Bittersweet Motel

2000, NR, 80 min. Directed by Todd Phillips.

REVIEWED By Marc Savlov, Fri., Sept. 22, 2000

Early on in the documentary Bittersweet Motel, an adoring male fan of the Burlington, Vermont-based rock band Phish offers the film's most insightful take on the group's wild popularity: “If you're a dork, then be a dork,” he says with a grin. That offhand statement is at the heart of a film which manages to capture the essence of one of the world's most surprising success stories: Phish is a band by dorks and for dorks, and they unfurl their dork flag and let that sucker fly at every available opportunity. Formed in 1983 by University of Vermont freshman and frontman Trey Anastasio -- who looks less like a rock star than one of Bill Gates' microserfs -- the group takes its name from drummer Jon Fishman (prone to ambling onstage in oversized print dresses, and how dorky is that?). Along with bassist Mike Gordon and keyboardist Page McConnell, Phish plays a hybrid of groovy, spacey, “don't harsh my mellow” rock & roll that owes more than a little to their spiritual and musical forebears, the Grateful Dead. Comparisons between the two groups have been promulgated for years, but there's none of Jerry Garcia's dope-addled cosmology on display in Anastasio. Phish is a kinder, gentler, less pharmaceutically enhanced version of San Francisco's long, strange trippers, who nevertheless have created their own cottage industry predicated on guitar noodling as ritual release. The most interesting thing about Phish is the fact that they've achieved the sort of global superstardom that ought to have, by now, made them a household name. They're not, though. Via a DIY work ethic, constant gigging, and an Internet-savvy fan base who -- like the Deadheads -- follow the band around the world, Phish has become the ultimate underground success story. Not bad for a band whose idea of a good show involves big balloons the audience can bat around while Anastasio chicken-necks his way around the stage. Phillips, who directed the caustic G.G. Allin documentary Hated while still a junior at NYU film school (and who also directed this past summer's feature Road Trip and the notorious documentary Frat House) comes to the film as a non-Phish-head, which is plainly why the band chose him to document their travels. As an outsider, Phillips is able to latch on to the outright weirdness of the Phish phenomenon. Where did these guys come from? And why are they so popular? Bittersweet Motel gamely tries to answer those two core questions but I'm still as mystified as I was going in. Isn't one Grateful Dead enough? There's little here to sway the anti-Phish crowds, but audiences unfamiliar with the band's work will likely find all this Woodstockana vaguely appealing, especially in the wake of last year's ghastly, abusive Woodstock '99. As a pair of stoned male Phish fans comment, “We're not here to score, man, but if it happens, that's cool with us.” That's the kind of hazy rhetoric that rock & roll could use, and while Phillips cuts in footage of the band dry-firing .357-caliber Magnum revolvers while on tour in an unnamed European city, the general tone of the film, like the band, is strictly laissez-faire, dude. Now if only Phillips could take time out from his newly crowded features schedule to find out what's up with mook-rock icons Limp Bizkit, we could all find out if those crazy kids are really all right or not.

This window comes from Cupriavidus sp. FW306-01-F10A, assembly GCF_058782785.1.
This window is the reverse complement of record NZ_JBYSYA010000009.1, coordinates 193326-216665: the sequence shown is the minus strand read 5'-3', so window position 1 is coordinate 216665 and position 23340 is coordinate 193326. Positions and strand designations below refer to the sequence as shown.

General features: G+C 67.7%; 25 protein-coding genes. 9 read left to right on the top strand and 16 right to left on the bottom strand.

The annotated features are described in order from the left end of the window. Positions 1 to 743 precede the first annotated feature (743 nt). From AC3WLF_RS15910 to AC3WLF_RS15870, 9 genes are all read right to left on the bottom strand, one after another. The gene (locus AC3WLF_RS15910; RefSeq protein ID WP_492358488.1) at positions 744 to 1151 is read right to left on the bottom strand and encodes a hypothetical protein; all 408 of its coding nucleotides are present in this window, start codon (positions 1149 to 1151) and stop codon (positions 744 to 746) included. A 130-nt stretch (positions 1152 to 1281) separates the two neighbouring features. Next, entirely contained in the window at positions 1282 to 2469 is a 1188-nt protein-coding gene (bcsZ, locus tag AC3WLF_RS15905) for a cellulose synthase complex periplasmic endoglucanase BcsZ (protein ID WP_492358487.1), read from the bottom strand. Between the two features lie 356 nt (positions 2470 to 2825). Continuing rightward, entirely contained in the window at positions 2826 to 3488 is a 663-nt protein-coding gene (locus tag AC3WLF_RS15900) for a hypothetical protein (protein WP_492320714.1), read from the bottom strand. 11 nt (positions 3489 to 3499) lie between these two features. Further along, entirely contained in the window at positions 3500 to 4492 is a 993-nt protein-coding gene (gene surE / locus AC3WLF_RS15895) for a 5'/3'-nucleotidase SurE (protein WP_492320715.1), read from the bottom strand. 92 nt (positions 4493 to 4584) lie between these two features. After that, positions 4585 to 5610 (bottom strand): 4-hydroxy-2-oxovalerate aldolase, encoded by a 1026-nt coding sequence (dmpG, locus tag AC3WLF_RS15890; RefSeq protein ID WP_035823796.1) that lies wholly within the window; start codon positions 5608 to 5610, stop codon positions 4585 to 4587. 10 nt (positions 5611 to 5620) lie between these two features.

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Bittersweet Motel, Todd Phillips

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